Two-and-a-half weeks after fire swept through four buildings on Grenville Street in the city, police charged a vagrant for Arson.
The 57-year-old homeless man identified as Andy St. John was remanded to the Richmond Hill Prison on seven indictable Arson charges after he made his first appearance Tuesday before Acting Chief Magistrate Teddy St. Louis at the St. George’s No.1 Magistrate’s Court.
St. John was arrested in connection with two recent fires in the Town of St. George – the four buildings on Grenville Street,and another fire which reportedly broke out at the Anglican Church on Church Street in St. George’s sometime last week.
U.S-trained attorney-at-law Jerry Edwin who was asked by the Chief Magistrate to offer assistance to the unrepresented vagrant described the charge as “a rare case where we see the prison taking on the role of housing.”
Edwin urged Magistrate St. Louis to make allowance for the Court to obtain a psychiatric evaluation of St. John, who often finds himself admitted as a patient at the Mt. Gay Psychiatric Hospital.
There are unconfirmed reports that the vagrant visited the mental institution sometime last week and was days later apprehended by police for the two fires in the city.
Attorney Edwin did not request bail for his client, who he said lives on the streets of St. George’s.
However, he said that this situation highlights a gap in the system in terms of how criminally implicated mentally challenged individuals are treated by society.
“This is one of the rare cases (as) where you would see the Richmond Hill Prison taking on roles of rehabilitation – now we see the prison taking on housing because this man has nowhere to live,” Attorney Edwin said as he made a plea for a psychiatric assessment to be conducted on St. John to determine whether or not he is fit to stand trial in this matter.
The Acting Magistrate agreed to the request and adjourned the matter to February 17.
Attorney Edwin has been a strong advocate against the housing of criminally implicated mentally challenged individuals at the already overcrowded Richmond Hill Prison.
At present there are over 30 mentally challenged inmates at the prison, 13 who were, up to the opening of the 2020 January Assizes, receiving treatment and counseling at the mental hospital.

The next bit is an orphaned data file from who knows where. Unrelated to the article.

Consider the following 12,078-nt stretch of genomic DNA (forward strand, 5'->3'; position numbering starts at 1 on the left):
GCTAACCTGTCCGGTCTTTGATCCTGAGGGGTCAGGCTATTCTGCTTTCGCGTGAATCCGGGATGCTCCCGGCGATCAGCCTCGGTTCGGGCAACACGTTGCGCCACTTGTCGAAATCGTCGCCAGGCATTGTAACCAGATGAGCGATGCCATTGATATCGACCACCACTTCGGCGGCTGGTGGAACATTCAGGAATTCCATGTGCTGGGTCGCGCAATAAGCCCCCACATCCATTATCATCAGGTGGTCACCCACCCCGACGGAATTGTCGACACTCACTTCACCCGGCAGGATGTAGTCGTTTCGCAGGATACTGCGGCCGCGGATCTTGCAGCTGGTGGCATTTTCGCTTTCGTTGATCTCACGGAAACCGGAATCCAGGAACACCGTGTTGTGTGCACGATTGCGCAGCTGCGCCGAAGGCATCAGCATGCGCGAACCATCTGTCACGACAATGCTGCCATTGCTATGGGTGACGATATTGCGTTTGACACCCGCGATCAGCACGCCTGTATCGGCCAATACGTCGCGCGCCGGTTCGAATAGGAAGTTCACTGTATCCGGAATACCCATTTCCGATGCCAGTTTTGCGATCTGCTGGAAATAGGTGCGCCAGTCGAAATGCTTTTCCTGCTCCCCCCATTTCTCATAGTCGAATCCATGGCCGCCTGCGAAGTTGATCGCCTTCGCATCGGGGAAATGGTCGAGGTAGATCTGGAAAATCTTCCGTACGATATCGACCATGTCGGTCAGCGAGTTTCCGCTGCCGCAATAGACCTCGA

Additionally, there were two inmates who have been on remand at the Richmond Hill Prison awaiting trial for over 10 years and at least one who was deemed fit to stand trial in the September Assizes and is scheduled for sentencing in the January Assizes.
In an interview with THE NEW TODAY last October, Attorney Edwin labeled the situation as a “human rights crisis” calling for suitable and secured facilities to house inmates diagnosed with serious mental conditions.
He expressed utter disappointment with “the crisis we are facing,” stating that “the Richmond Hill Prison is being used as a temporary Psychiatric centre to house people who are mentally impaired (and) this is totally unacceptable”.
“…(What) our parliament has done, is pass the responsibility of treating mentally impaired persons to the prison, where they do not receive proper treatment and are simply over medicated.
“They (the prisoners) have not gotten their day in court because they cannot appreciate the wrongful nature of their conduct so they cannot be sentenced and cannot even be tried and our law does not have a procedure where a defendant can plead insanity or lack of mental capacity so that they cannot face trial.
“That is not a defense here (in Grenada) (and) our Parliament has not seen it fit to make this a priority and in fact, our Parliament does not treat with mental illness generally as a priority.